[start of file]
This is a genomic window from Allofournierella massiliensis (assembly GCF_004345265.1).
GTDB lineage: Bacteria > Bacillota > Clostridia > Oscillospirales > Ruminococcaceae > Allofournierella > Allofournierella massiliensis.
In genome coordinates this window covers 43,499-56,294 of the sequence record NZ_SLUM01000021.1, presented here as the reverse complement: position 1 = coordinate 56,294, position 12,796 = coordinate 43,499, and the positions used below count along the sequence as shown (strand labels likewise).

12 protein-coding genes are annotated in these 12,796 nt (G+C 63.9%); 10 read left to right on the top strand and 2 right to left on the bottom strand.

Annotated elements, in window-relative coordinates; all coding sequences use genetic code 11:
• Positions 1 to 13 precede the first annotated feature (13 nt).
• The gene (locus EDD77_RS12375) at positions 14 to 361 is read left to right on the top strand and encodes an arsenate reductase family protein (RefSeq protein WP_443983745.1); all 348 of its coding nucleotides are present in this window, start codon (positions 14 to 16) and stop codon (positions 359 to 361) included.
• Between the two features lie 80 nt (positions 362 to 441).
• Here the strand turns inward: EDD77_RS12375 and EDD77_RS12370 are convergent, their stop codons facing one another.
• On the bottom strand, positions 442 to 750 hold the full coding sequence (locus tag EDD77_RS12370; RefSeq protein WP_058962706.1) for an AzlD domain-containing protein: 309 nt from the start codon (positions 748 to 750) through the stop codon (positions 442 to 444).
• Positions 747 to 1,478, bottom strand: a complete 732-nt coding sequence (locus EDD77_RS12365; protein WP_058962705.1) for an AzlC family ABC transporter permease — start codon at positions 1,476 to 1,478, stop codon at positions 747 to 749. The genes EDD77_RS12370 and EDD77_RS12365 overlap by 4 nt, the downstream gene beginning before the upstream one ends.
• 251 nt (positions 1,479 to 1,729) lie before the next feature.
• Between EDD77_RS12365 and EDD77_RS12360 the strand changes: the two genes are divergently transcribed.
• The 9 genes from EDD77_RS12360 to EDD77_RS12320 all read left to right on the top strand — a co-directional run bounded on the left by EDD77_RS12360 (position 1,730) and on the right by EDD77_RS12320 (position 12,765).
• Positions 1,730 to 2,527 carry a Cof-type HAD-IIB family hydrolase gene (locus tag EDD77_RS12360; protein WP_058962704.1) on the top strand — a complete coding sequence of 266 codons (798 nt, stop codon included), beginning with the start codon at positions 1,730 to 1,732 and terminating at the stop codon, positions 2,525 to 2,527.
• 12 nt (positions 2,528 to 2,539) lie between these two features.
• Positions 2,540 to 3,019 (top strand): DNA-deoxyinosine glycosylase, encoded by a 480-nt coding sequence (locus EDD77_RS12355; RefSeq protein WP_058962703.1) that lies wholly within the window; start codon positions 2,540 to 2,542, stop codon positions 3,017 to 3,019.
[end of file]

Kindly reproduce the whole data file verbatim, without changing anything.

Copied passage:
This is a genomic window from Allofournierella massiliensis (assembly GCF_004345265.1).
GTDB lineage: Bacteria > Bacillota > Clostridia > Oscillospirales > Ruminococcaceae > Allofournierella > Allofournierella massiliensis.
In genome coordinates this window covers 43,499-56,294 of the sequence record NZ_SLUM01000021.1, presented here as the reverse complement: position 1 = coordinate 56,294, position 12,796 = coordinate 43,499, and the positions used below count along the sequence as shown (strand labels likewise).

12 protein-coding genes are annotated in these 12,796 nt (G+C 63.9%); 10 read left to right on the top strand and 2 right to left on the bottom strand.

Annotated elements, in window-relative coordinates; all coding sequences use genetic code 11:
• Positions 1 to 13 precede the first annotated feature (13 nt).
• The gene (locus EDD77_RS12375) at positions 14 to 361 is read left to right on the top strand and encodes an arsenate reductase family protein (RefSeq protein WP_443983745.1); all 348 of its coding nucleotides are present in this window, start codon (positions 14 to 16) and stop codon (positions 359 to 361) included.
• Between the two features lie 80 nt (positions 362 to 441).
• Here the strand turns inward: EDD77_RS12375 and EDD77_RS12370 are convergent, their stop codons facing one another.
• On the bottom strand, positions 442 to 750 hold the full coding sequence (locus tag EDD77_RS12370; RefSeq protein WP_058962706.1) for an AzlD domain-containing protein: 309 nt from the start codon (positions 748 to 750) through the stop codon (positions 442 to 444).
• Positions 747 to 1,478, bottom strand: a complete 732-nt coding sequence (locus EDD77_RS12365; protein WP_058962705.1) for an AzlC family ABC transporter permease — start codon at positions 1,476 to 1,478, stop codon at positions 747 to 749. The genes EDD77_RS12370 and EDD77_RS12365 overlap by 4 nt, the downstream gene beginning before the upstream one ends.
• 251 nt (positions 1,479 to 1,729) lie before the next feature.
• Between EDD77_RS12365 and EDD77_RS12360 the strand changes: the two genes are divergently transcribed.
• The 9 genes from EDD77_RS12360 to EDD77_RS12320 all read left to right on the top strand — a co-directional run bounded on the left by EDD77_RS12360 (position 1,730) and on the right by EDD77_RS12320 (position 12,765).
• Positions 1,730 to 2,527 carry a Cof-type HAD-IIB family hydrolase gene (locus tag EDD77_RS12360; protein WP_058962704.1) on the top strand — a complete coding sequence of 266 codons (798 nt, stop codon included), beginning with the start codon at positions 1,730 to 1,732 and terminating at the stop codon, positions 2,525 to 2,527.
• 12 nt (positions 2,528 to 2,539) lie between these two features.
• Positions 2,540 to 3,019 (top strand): DNA-deoxyinosine glycosylase, encoded by a 480-nt coding sequence (locus EDD77_RS12355; RefSeq protein WP_058962703.1) that lies wholly within the window; start codon positions 2,540 to 2,542, stop codon positions 3,017 to 3,019.